The Roman Emperor Vespasian sent in his son Titus, who besieged Rome in 70 CE, punished the population and burned the temple to the ground.  The destruction of the temple removed the power base from the sects that were centralised there.  In this power vacuum the new “Christian“  religion was able to prosper.

The subsequent Bar-Kokhba revolt in 132-136 CE sealed the fate of the Temple Jews, who were massacred by Hadrian’s troops in large numbers.   It also firmly established the distance between Judaism and Christianity.  Following the revolt both Sects were barred from Jerusalem.

By this time the Christians had already established Golgotha as their primary site of worship.  There is no doubt that the Jews would have had issues with Christian worship on the Temple Mount, despite their common link to Abraham.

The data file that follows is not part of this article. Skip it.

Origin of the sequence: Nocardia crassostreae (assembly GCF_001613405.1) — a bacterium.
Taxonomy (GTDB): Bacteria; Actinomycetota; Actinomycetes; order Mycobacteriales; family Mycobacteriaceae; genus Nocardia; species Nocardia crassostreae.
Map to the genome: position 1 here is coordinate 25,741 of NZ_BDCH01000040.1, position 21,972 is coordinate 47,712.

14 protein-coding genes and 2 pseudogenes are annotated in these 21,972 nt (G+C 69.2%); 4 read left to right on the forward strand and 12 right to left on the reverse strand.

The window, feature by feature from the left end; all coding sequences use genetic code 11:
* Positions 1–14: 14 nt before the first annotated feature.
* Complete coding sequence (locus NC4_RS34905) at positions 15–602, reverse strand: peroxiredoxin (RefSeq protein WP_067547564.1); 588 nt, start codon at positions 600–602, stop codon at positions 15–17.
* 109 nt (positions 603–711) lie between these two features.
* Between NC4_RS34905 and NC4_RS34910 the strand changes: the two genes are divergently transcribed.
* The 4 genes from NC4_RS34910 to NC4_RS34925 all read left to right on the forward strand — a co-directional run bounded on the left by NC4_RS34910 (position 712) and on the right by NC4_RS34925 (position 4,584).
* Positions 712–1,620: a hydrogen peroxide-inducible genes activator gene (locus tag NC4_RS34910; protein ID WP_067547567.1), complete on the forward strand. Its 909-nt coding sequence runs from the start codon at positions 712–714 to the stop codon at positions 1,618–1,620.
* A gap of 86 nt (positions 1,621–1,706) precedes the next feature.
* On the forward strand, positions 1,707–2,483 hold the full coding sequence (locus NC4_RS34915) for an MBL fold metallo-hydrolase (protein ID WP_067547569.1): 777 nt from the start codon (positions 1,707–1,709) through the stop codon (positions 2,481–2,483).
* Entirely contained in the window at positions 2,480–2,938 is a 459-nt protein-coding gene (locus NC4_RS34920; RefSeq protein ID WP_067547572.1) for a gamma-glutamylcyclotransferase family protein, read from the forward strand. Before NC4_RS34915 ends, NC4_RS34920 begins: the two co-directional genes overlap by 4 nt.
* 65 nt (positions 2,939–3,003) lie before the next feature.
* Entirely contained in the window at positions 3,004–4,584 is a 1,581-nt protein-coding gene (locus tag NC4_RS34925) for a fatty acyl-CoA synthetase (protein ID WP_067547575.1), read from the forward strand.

The Christians therefore opted to venerate the site of Christ’s death and the associated tomb.  When Hadrian expelled the Jews and Christians from the city he had a temple dedicated to Venus constructed on the Christian site, presumably to remove their power base.

From here we roll forward to the construction of the Church of the Holy Sepulchre on Golgotha.  In 325/326 CE Constantine the Great began construction of two interlinked churches over the tomb and the peak the hill of Calvary.  This firmly established the Christian centre of Jerusalem as separate to the Jewish site.

Under Byzantine rule the Jews and Samaritans faced increasing persecution which led to a number of Jewish and Samaritan revolts.  The final revolt occurred when the Jews sided with the invading Sassanid Empire against the Byzantines.  In 602 CE under Sassanid occupation the Jews re-established control over Jerusalem for a short time, but the Sassanids ended up siding with the majority Christian population by 617.